The boardroom reforms from the Cadbury Committee on corporate governance have had no positive effect on financial performance, according to the vast majority of respondents to a CBI and Touche Ross survey of chairmen and chief executives. This was the view of 90 per cent of those surveyed.
The survey also found that most companies - 85 per cent - want further reforms to corporate governance to be put on hold for two years while the results of the Cadbury and Greenbury committees are digested.
The results back the CBI's view that companies are suffering corporate governance indigestion and do not want any further big changes until there is more experience of how the existing requirements work. Nearly half the respondents - 42 per cent - singled out particular sections of the Cadbury code as needing to be changed.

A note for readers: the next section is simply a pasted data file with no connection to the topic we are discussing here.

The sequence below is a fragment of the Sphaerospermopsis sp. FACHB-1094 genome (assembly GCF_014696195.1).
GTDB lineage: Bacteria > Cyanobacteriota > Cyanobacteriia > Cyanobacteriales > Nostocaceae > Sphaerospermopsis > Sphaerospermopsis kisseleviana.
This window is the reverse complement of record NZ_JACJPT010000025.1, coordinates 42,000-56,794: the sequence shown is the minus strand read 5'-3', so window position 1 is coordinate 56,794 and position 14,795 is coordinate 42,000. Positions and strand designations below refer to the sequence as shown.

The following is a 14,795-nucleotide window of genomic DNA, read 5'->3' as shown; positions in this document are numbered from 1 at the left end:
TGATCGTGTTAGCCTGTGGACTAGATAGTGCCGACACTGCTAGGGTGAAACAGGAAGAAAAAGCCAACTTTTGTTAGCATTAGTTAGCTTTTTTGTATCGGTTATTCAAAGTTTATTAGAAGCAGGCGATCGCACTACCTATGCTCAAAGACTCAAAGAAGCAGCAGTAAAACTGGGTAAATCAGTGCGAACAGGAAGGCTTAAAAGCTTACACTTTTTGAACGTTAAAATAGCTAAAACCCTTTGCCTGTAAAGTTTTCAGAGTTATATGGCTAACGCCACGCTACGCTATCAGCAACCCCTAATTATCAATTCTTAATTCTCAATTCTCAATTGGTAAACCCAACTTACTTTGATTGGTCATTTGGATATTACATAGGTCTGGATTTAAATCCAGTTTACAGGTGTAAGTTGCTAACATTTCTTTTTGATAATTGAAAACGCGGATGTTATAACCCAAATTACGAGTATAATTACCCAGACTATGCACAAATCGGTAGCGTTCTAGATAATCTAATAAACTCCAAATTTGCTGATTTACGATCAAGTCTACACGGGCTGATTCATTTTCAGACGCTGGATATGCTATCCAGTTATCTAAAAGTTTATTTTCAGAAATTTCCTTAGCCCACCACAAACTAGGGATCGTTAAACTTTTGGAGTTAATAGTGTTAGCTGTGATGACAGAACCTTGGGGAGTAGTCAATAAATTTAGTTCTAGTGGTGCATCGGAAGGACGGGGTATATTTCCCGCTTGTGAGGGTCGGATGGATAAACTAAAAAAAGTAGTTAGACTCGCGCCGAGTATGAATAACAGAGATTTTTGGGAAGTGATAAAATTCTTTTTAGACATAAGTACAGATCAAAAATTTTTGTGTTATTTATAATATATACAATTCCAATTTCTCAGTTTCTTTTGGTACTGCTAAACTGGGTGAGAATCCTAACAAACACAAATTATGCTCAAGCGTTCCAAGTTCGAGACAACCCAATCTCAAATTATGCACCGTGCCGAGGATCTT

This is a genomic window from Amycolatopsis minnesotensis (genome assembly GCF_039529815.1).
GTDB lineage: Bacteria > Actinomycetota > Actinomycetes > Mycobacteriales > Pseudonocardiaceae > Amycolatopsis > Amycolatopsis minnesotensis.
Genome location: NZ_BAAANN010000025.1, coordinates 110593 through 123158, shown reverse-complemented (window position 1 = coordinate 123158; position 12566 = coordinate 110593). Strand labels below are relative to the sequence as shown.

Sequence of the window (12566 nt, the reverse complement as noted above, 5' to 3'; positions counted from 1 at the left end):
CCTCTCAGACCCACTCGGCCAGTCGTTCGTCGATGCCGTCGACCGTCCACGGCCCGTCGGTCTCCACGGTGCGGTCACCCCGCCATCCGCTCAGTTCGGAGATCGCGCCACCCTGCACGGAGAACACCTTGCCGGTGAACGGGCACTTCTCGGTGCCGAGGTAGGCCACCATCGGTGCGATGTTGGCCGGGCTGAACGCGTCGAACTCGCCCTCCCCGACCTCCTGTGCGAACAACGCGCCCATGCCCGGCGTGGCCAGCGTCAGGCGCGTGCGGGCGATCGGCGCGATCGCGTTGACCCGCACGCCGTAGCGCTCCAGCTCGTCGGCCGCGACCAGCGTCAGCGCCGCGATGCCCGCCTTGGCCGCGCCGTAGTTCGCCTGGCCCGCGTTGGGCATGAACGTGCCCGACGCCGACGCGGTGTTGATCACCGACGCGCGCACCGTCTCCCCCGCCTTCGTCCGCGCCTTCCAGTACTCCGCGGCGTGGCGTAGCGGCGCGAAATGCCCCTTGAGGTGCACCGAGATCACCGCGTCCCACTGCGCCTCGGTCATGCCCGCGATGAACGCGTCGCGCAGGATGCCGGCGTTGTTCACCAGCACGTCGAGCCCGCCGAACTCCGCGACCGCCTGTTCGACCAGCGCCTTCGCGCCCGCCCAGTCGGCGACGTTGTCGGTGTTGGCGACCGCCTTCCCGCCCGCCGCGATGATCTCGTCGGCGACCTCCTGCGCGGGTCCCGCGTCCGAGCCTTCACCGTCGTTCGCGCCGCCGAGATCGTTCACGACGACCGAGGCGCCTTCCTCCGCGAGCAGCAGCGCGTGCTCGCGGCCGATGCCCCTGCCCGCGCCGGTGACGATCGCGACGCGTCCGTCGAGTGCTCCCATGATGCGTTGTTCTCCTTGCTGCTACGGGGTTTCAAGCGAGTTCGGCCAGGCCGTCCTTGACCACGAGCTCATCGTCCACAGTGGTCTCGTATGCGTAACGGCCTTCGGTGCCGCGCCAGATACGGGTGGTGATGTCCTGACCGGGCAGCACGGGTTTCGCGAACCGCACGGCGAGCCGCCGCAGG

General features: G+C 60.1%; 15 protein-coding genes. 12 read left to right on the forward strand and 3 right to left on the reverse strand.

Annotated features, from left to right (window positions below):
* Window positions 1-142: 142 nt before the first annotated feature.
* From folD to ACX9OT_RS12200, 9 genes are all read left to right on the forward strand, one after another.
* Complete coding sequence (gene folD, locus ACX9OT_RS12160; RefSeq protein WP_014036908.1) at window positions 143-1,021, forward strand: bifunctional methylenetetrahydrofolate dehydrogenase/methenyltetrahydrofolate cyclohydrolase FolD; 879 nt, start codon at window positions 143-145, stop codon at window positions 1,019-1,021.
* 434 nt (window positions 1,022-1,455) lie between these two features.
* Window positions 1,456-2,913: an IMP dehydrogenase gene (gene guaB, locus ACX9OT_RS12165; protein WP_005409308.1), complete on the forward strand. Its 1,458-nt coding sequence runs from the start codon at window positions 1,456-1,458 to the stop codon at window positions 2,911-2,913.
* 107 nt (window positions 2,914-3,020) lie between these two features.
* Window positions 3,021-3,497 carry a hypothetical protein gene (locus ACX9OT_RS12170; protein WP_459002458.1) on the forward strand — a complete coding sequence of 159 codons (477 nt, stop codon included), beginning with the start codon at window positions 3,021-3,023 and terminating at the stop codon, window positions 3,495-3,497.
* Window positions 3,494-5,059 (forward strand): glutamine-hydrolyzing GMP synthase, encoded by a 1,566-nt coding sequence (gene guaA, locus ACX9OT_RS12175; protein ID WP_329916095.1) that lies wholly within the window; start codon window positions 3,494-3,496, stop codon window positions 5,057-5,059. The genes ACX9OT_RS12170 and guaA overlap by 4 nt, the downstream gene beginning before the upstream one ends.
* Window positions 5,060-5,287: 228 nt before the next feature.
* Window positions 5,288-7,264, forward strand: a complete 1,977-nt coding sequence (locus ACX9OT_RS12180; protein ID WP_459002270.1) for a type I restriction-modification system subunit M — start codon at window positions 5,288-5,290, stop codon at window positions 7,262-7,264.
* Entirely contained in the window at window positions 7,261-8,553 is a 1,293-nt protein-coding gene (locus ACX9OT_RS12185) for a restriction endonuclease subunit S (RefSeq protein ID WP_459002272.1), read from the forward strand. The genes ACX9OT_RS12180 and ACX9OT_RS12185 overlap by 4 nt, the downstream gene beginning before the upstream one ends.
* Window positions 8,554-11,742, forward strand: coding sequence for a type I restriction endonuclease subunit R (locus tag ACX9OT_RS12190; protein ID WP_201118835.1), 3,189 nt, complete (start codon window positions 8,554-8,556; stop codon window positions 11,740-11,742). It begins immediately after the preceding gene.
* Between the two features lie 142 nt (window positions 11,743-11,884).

And more than half - 54 per cent - felt that only larger listed companies should be required to comply with all the code, with a stronger majority of 67 per cent believing it should be modified for smaller listed companies.
Sir Bryan Nicholson, CBI president, said in a foreword to the survey report: "We must be careful that the wider purpose does not get lost in the detail of self-regulation and that necessary checks and balances against abuse do not undermine the cohesion and entrepreneurial drive of the board in its task of developing the business."
Martin Scicluna, chairman of Touche Ross, said: "UK plc would like a year or two to collect and examine the evidence as to whether more change is necessary."
He said he was glad that Sir Ronald Hampel, chairman of ICI and of the successor committee to the Cadbury committee on corporate governance, had taken full account of this need to develop experience before considering further change.Reuse content